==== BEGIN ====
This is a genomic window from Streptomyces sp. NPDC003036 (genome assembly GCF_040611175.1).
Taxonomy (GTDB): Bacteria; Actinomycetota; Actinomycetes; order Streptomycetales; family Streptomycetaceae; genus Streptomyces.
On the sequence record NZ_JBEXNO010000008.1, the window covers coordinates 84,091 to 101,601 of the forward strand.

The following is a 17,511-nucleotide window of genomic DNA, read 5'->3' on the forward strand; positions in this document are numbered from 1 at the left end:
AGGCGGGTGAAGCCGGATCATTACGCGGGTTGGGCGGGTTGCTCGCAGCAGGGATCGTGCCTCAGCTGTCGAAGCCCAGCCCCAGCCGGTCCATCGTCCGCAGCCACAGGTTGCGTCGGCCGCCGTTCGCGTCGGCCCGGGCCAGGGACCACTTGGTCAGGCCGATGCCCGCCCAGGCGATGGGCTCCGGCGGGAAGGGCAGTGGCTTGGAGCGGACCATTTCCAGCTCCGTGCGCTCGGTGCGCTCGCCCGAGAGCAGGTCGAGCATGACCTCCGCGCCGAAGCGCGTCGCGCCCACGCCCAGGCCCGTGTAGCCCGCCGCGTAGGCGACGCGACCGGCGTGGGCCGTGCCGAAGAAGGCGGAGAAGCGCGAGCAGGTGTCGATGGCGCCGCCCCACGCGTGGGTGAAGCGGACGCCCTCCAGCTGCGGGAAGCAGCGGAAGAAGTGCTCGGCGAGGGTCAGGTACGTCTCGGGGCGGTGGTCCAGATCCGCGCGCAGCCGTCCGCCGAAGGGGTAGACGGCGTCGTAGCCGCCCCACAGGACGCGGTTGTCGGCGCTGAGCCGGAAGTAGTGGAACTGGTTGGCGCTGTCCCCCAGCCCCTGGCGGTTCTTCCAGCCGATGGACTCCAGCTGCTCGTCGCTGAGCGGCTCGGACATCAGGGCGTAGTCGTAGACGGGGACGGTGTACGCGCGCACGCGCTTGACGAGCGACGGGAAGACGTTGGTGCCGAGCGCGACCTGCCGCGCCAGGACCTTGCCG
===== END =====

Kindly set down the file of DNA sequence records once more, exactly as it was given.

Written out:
This is a genomic window from Streptomyces sp. NPDC003036 (genome assembly GCF_040611175.1).
Taxonomy (GTDB): Bacteria; Actinomycetota; Actinomycetes; order Streptomycetales; family Streptomycetaceae; genus Streptomyces.
On the sequence record NZ_JBEXNO010000008.1, the window covers coordinates 84,091 to 101,601 of the forward strand.

The following is a 17,511-nucleotide window of genomic DNA, read 5'->3' on the forward strand; positions in this document are numbered from 1 at the left end:
AGGCGGGTGAAGCCGGATCATTACGCGGGTTGGGCGGGTTGCTCGCAGCAGGGATCGTGCCTCAGCTGTCGAAGCCCAGCCCCAGCCGGTCCATCGTCCGCAGCCACAGGTTGCGTCGGCCGCCGTTCGCGTCGGCCCGGGCCAGGGACCACTTGGTCAGGCCGATGCCCGCCCAGGCGATGGGCTCCGGCGGGAAGGGCAGTGGCTTGGAGCGGACCATTTCCAGCTCCGTGCGCTCGGTGCGCTCGCCCGAGAGCAGGTCGAGCATGACCTCCGCGCCGAAGCGCGTCGCGCCCACGCCCAGGCCCGTGTAGCCCGCCGCGTAGGCGACGCGACCGGCGTGGGCCGTGCCGAAGAAGGCGGAGAAGCGCGAGCAGGTGTCGATGGCGCCGCCCCACGCGTGGGTGAAGCGGACGCCCTCCAGCTGCGGGAAGCAGCGGAAGAAGTGCTCGGCGAGGGTCAGGTACGTCTCGGGGCGGTGGTCCAGATCCGCGCGCAGCCGTCCGCCGAAGGGGTAGACGGCGTCGTAGCCGCCCCACAGGACGCGGTTGTCGGCGCTGAGCCGGAAGTAGTGGAACTGGTTGGCGCTGTCCCCCAGCCCCTGGCGGTTCTTCCAGCCGATGGACTCCAGCTGCTCGTCGCTGAGCGGCTCGGACATCAGGGCGTAGTCGTAGACGGGGACGGTGTACGCGCGCACGCGCTTGACGAGCGACGGGAAGACGTTGGTGCCGAGCGCGACCTGCCGCGCCAGGACCTTGCCG